Back at home, Jason’s 5-week-old brother, Justin, started to cry. Jason went over to him, gave him the sticker and kissed him.
“That just went all over me, because he was just a little 4-year-old thinking about someone else,” Grimes says. “I just felt like that unselfish, expecting nothing in return act of love by a little 4-year-old, the world would be a better place if the adults learned from the little ones before the little ones learned from the adults.”
Grimes describes the holiday as a day to show love, care and concern for other people, even if things aren’t so hot for you.”
The Ink and Quill Writing Group had ever since made sure to acknowledge and celebrate this special day. The point of this day is to bring joy to someone, especially if that someone is in distress or hurting.
I barely remember the beginning months of 2020 with its angst over the Impeachment of President Trump. That all began to pale as the news of this nasty illness brought forth to all the world the Grim Reaper in a very – real – sense. As the days went by the Grim Reaper crept closer and closer to our shores. Then it tumbled into our cities. Pushed along by our very mobile society, it washed into every facet of our lives. You could not go an hour without hearing the dreaded words “COVID 19” – the pandemic.
As I look back on this year I wonder what lessons I have taken away from this craziness we call 2020. Personally, I was hurt by not being able to be busy with activities like the Wii bowling group or my Book Clubs. I valiantly tried to keep the writing group together by writing prompts for those that had email addresses but was frustrated that we couldn’t seem to share our writing as we had when we were together. I soon found I was a 24/7 news watcher. I couldn’t seem to focus enough to read books. I struggled with being depressed. My aches and pains became worse from doing so much sitting in front of the TV and computer. I talked to my dog too much and to my relatives too little. I swore more than I ever have in my life – mostly at the TV when the orange man was talking.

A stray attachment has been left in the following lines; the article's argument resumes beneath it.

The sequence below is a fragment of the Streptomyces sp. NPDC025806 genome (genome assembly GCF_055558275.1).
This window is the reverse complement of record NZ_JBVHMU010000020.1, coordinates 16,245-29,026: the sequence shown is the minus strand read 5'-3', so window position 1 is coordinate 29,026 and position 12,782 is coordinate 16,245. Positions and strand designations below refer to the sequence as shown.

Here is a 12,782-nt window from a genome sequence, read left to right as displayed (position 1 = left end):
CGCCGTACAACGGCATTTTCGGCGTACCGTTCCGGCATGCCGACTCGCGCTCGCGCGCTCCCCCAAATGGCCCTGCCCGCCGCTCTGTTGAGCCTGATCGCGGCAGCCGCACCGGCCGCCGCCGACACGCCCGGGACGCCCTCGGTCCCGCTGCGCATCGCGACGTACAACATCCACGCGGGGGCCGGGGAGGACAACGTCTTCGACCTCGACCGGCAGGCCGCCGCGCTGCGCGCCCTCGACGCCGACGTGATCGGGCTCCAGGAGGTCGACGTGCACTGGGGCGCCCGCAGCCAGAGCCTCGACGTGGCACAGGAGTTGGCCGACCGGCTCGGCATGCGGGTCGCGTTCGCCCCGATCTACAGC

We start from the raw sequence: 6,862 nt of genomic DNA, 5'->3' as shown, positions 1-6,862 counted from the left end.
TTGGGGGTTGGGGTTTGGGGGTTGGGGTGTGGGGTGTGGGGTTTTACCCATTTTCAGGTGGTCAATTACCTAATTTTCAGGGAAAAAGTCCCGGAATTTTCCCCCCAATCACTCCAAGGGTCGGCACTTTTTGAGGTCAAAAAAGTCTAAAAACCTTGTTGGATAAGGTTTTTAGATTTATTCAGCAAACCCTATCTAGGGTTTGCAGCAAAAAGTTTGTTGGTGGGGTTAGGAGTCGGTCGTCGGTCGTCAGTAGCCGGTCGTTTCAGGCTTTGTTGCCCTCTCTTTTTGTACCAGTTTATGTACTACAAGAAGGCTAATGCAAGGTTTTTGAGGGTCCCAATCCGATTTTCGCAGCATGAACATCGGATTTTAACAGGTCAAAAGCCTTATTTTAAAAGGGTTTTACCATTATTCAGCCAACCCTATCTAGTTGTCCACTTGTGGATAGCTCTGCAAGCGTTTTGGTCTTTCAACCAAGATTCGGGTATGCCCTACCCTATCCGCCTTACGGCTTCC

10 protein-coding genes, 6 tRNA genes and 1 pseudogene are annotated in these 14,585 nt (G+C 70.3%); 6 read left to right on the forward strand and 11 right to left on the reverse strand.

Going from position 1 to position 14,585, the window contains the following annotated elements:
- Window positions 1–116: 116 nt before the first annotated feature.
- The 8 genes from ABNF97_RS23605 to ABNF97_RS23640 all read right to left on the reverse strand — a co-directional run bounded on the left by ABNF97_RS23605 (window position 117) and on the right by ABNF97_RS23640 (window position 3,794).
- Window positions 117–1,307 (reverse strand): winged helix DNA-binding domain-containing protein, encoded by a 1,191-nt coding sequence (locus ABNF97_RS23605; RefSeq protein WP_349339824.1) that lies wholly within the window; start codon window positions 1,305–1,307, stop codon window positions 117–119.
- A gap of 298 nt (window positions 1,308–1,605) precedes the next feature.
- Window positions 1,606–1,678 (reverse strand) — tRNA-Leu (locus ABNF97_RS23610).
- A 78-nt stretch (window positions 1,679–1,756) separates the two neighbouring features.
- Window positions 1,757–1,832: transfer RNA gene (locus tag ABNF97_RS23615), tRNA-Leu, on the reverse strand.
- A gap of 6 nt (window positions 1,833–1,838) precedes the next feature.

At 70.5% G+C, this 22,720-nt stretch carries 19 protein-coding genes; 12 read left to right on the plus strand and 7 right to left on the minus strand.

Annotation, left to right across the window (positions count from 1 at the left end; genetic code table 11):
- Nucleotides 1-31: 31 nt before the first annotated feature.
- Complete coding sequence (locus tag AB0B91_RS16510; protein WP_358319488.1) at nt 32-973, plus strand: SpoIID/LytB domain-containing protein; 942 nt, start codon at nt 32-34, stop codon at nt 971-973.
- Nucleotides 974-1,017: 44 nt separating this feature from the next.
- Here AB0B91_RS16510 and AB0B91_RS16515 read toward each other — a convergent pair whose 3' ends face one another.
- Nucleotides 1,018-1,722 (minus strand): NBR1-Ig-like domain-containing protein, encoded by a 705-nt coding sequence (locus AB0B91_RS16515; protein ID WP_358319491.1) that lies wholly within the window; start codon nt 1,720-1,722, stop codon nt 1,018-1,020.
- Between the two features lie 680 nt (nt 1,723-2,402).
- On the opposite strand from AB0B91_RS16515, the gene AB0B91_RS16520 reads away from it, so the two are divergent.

The lessons I learned were that had I not had friends to write to and talk to, I never would have kept my sanity. I learned that I believed in science and was willing to follow the guidelines set by them. I found that having a dog as a companion was an absolute godsend. I found I could learn new techy things in a pinch like when I tried Zoom for the first time or when I finally gave up trying to get my old phone to do new tricks and instead got a new phone. I learned to grieve through texts and to be with relatives and friends during a video funeral. I found I just had to have human contact each day by going to a drive-thru for lunch. I learned that just seeing real people made me realize that the world was still ‘out there’. I learned and relearned that so many people had it so much worse than I, including my neighbors. I learned to express gratitude to those who were doing their best to continue to serve. I learned I could be someone else’s lifeline by listening and giving support as much as I could. I learned charity really does begin at home in my own neighborhood.
I turned to prayer, meditation, and relaxation exercises (learned eons ago in Yoga classes). I used my years of healing others to help heal myself. I drug out my slow cookers and started cooking meals instead of going to restaurants. I wrote when things just burst out from my mind that I could not contain. My motto of the year was One day at a Time –just make it through this day and there will be a tomorrow. I also relied on living each day so as not to have regrets about how I interacted with others.
Coping with the deaths of beloved neighbors, longtime friends, and even my dear sister seemed surreal. Thank goodness I have so many happy memories of them that I can recall to keep away the blackness of grief.
It’s been a long torturous year and I am as happy as anyone to slam the door shut on 2020. The first day of the year 2021 seems brighter somehow than yesterday. Hope is on the horizon. A calming of the rough waters surely will come soon. The year 2021 to me is like the bud of a mystery flower – opening slowly to show its magnificent form and colors. I know 2021 will not be without its troubles too, but surely – surely – 2021 will not be as difficult to live through like 2020. We can only hope, live one day at a time, and be grateful for each day lived.